Featured Cards: 1992 Donruss #94, Tommy Greene; 2013 Leaf Memories 1990 Buyback Autographs #474, Terry Mulholland; 2005 Topps Total #423, Cory Lidle; 1922 American Caramel (E120) no #, Jimmy Ring; 2007 Upper Deck/Majestic Phillies Alumni Night #9, Jamie Moyer; 2013 Topps Emerald #647, Ben Revere
Given that we’re already entering the last week of January and that most of the major card releases for the next few months are already in some stage of production that makes alterations impossible, stating a wish list of Phillies baseball cards for the coming year is probably a futile gesture. However, I’m nonetheless determined to plow through with the idea. So, here’s my wish list of items I’d love to see from Topps or Panini at some point this year, or, failing that, at some point within the next couple years.
1. Combo Cards
These could either be inserts or subsets — I don’t care. However they’re issued, there are plenty of awesome combo cards of just Phillies that haven’t been produced for some unknown reason, and all of them make much more sense than producing a dual autograph booklet of Carlos Ruiz & John Kruk. Although autographed and/or memorabilia versions of the cards would be awesome, “plain,” unadorned versions of these cards would be completely acceptable. To whit: Cy Young Award winners with John Denny, Steve Bedrosian, Steve Carlton, and Roy Halladay; any combination of the five living ex-Phillies who’ve thrown a no-hitter; a proper MVP-trio card of just Jimmy Rollins, Ryan Howard, and Mike Schmidt; a ROY-trio card of Dick Allen, Scott Rolen, and Ryan Howard; an NLCS MVP card of Gary Matthews, Curt Schilling, Cole Hamels, and Manny Trillo; & a Ruben Amaro, Sr. and Ruben Amaro, Jr., because why the hell not!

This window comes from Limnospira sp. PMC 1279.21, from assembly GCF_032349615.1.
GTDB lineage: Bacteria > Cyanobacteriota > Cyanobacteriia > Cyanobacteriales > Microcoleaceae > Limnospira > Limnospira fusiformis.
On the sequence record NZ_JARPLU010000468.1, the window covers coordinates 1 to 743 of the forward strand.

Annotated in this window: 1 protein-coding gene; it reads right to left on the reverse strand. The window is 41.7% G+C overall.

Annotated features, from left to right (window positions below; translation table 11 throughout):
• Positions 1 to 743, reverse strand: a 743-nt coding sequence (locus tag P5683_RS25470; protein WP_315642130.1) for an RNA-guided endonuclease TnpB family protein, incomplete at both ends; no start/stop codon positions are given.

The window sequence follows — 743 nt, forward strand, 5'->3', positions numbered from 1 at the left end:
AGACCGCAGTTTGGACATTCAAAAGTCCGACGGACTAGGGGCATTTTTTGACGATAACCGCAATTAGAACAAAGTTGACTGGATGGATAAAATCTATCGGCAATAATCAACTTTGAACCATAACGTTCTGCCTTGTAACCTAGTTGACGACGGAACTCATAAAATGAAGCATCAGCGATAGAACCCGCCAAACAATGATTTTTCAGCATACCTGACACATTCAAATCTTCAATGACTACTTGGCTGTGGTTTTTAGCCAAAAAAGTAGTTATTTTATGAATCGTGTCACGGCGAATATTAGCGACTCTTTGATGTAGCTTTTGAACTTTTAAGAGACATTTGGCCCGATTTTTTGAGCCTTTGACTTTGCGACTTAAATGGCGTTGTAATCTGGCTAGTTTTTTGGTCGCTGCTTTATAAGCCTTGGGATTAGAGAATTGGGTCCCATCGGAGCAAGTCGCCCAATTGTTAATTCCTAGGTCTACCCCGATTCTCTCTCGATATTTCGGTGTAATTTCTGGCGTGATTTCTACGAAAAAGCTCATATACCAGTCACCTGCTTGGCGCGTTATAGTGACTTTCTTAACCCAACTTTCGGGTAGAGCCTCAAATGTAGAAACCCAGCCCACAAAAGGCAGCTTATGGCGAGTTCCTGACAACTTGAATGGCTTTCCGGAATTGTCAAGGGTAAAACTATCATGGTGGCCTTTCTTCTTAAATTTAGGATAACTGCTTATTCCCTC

2. Autograph Cards
A couple years ago, I posted my original list of former players I’d love to see appear as a Phillie on autograph card. Since making that list, Juan Samuel and Terry Mulholland finally appeared on one. However, the six other noteworthy former Phils are still in desperate need of one: Tony Taylor, Cookie Rojas, Dallas Green, John Denny, Art Mahaffey, Tommy Greene, & Rick Wise. To that list, I’d like to add: Brad Lidge, who despite a perfect season in 2008 and retiring as a Phillie has never received a Phillies autograph card; Charlie Manuel, for obvious reasons; Dave Cash, three-time all-star while with the club; Pedro Feliz, the only starting member of the 2008 World Series club without an autograph card as a Phillie; Jamie Moyer, for sentimental reasons; & Matt Stairs, for the same reason as Moyer, only more so.
In addition, there are a few other Phillies who have appeared on autograph cards, but in my opinion could use at least a few more. Curt Schilling and Jim Thome immediately come to mind, but believe it or not, I would also include Rollins as he, comparatively speaking, has not been as well represented on autograph cards as some of the other players on the team over the years. I know that in the future, after his retirement, any autographed cards of Rollins will certainly picture him as Phillie, but I don’t want to wait for those.
3. A Simple, Comprehensive Base Set